MIXING YOUR OWN FUELS
Mixing your own fuel can be quite successful and Model Technics caters for home brewers by offering a range of selected materials but there are a number of points which should be noted:
- Always buy good quality constituents and be particularly wary of 'cheap' methanols which can have a high water content or contain dangerous impurities. It would be a false economy indeed to make a low cost fuel that produced erratic running, corrosion or premature engine wear. And remember, an engine cutting at the wrong moment could result in the write-off of a complete model with severe damage to the engine and R / C equipment.
- Unless you have the use of a ventilated inflammables store always keep highly inflammable liquids such as pure methanol in the open. Preferably store against a wall to give shade from the sun and cover with a tarpaulin.
- Unless you have the use of a mechanically ventilated fume cabinet always mix in the open. The fumes from most inflammable liquids are heavier than air and will flow and collect low down. Just one spark from a shoe scrape or a static discharge from a nylon sock could cause a dangerous explosion.
- Many additives used in fuels are poisonous and the greatest care should be taken when handling a chemical of unknown toxicity. The toxicity of methanol is frequently under-estimated and this can be extremely dangerous. Methanol can be taken into the body by the inhaling of vapour or by absorbtion through the skin and since the effect is cumulative over long periods it is possible for the concentration to build up to cause sickness, blindness, insanity and even death. Therefore never mix methanol based fuels inside (other than in a mechanically ventilated fume cabinet) and always wash hands immediately should they become contaiminated.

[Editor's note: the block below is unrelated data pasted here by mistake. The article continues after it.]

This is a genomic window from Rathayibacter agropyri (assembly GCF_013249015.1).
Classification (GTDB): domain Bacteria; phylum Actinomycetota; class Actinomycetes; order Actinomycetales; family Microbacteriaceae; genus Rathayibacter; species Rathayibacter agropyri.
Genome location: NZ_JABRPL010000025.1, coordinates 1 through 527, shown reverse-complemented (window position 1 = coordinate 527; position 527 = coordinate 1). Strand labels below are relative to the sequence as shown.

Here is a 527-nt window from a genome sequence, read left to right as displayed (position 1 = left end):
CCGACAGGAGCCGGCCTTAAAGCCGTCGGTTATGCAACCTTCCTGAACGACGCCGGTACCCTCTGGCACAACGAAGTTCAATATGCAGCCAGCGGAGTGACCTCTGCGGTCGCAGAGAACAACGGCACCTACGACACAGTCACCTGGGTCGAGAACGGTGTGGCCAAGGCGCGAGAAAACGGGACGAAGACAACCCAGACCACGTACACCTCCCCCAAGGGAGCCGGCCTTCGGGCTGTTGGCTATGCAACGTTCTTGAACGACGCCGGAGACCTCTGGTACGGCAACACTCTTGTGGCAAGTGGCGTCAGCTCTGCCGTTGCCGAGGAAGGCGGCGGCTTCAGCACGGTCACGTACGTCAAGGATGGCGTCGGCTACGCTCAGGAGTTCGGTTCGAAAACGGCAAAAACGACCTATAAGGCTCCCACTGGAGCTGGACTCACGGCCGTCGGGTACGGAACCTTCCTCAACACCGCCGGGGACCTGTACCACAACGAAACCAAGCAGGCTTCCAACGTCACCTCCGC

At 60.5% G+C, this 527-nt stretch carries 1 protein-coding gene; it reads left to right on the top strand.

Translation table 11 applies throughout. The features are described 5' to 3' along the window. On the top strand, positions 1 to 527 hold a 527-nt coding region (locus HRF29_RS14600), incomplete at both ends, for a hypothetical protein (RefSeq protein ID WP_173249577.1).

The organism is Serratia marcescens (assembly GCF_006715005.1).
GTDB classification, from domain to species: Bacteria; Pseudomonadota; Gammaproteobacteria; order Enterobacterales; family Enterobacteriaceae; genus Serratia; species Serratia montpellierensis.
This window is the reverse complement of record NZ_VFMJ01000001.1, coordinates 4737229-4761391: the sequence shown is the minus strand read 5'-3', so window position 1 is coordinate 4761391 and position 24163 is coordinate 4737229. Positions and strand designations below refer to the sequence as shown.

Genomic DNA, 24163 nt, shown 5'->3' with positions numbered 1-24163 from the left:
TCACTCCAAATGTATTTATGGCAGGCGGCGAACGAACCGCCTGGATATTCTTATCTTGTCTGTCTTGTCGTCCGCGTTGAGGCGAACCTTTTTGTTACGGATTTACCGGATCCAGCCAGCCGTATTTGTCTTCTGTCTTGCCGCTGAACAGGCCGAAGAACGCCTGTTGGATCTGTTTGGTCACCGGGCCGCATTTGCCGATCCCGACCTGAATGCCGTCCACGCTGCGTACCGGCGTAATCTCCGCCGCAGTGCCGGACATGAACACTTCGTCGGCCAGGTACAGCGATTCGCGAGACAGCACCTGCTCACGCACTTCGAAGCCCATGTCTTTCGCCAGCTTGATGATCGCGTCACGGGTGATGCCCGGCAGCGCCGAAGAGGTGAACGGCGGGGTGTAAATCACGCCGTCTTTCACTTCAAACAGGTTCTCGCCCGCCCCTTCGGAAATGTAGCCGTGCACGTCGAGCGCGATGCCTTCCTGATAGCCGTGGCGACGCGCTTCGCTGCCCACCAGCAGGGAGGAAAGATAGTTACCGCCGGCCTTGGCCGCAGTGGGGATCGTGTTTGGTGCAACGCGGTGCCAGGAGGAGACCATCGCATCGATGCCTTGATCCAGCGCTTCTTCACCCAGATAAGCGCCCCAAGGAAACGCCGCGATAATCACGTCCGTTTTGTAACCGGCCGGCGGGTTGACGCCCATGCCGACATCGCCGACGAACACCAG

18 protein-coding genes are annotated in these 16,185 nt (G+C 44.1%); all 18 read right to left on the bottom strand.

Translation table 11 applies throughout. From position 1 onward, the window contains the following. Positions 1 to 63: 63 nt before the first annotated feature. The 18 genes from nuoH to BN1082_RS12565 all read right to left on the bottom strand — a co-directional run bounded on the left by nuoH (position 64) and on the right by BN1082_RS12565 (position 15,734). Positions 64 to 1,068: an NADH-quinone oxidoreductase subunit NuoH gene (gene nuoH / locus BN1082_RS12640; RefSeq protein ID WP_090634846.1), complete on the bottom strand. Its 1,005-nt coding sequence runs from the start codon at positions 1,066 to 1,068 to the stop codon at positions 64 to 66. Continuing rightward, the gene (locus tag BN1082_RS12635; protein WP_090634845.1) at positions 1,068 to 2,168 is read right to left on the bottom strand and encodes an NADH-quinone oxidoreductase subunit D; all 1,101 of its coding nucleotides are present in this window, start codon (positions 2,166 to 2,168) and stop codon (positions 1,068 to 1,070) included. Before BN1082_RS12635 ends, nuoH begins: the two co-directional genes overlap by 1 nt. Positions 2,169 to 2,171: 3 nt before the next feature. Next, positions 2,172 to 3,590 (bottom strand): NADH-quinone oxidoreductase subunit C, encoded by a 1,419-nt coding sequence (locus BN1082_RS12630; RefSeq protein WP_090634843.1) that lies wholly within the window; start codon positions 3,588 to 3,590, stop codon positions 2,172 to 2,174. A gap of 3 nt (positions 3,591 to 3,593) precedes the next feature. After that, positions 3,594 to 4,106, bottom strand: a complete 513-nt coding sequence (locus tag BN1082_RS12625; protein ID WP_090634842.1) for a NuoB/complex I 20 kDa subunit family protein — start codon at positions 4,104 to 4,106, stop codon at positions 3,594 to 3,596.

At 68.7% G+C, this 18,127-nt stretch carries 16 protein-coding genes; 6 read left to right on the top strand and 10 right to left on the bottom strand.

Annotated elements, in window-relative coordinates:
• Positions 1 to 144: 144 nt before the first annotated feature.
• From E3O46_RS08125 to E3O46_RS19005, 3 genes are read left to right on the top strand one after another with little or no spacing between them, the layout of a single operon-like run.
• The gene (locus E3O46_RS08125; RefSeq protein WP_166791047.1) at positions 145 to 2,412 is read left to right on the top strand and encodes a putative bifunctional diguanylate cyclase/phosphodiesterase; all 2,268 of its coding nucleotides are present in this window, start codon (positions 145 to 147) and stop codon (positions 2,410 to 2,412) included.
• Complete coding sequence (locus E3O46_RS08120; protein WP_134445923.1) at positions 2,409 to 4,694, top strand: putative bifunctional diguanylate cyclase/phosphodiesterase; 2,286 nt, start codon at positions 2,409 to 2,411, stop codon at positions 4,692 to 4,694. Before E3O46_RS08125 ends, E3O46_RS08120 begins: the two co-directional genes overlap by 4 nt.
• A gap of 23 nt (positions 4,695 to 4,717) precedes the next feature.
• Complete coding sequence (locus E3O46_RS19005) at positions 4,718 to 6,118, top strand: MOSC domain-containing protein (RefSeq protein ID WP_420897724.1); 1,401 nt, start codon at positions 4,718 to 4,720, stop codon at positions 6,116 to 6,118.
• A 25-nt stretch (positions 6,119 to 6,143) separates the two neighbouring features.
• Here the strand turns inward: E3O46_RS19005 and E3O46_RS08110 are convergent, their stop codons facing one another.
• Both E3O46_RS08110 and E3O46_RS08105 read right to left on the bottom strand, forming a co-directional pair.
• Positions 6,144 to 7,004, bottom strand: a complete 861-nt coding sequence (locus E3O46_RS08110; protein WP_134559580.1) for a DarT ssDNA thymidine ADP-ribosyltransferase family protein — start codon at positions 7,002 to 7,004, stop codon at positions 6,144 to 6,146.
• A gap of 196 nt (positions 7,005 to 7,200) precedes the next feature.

- When mixing by hand, only half fill the container to allow room for movement and shake vigorously for about 20 minutes. Also, with hand mixed fuels, shake well for several minutes prior to each flying session.
- With home mixes using castor oil there is a tendency for 'small white fluffy lumps' to precipitate out of solution. They are particularly prevalent in cold weather or if the fuel has stood for some time and will be much heavier if the wrong quality of Castor has been used. Since these 'fluffy lumps' frequently cause carburettor blocking, many commercial mixers have developed additives to minimise this phenomenon, but for the modeller it is usual to disperse them with vigorous shaking or by filtering a really heavy 'invasion'.
- Model Technics mix by volume, we would recommend you do the same it keeps things straight forward.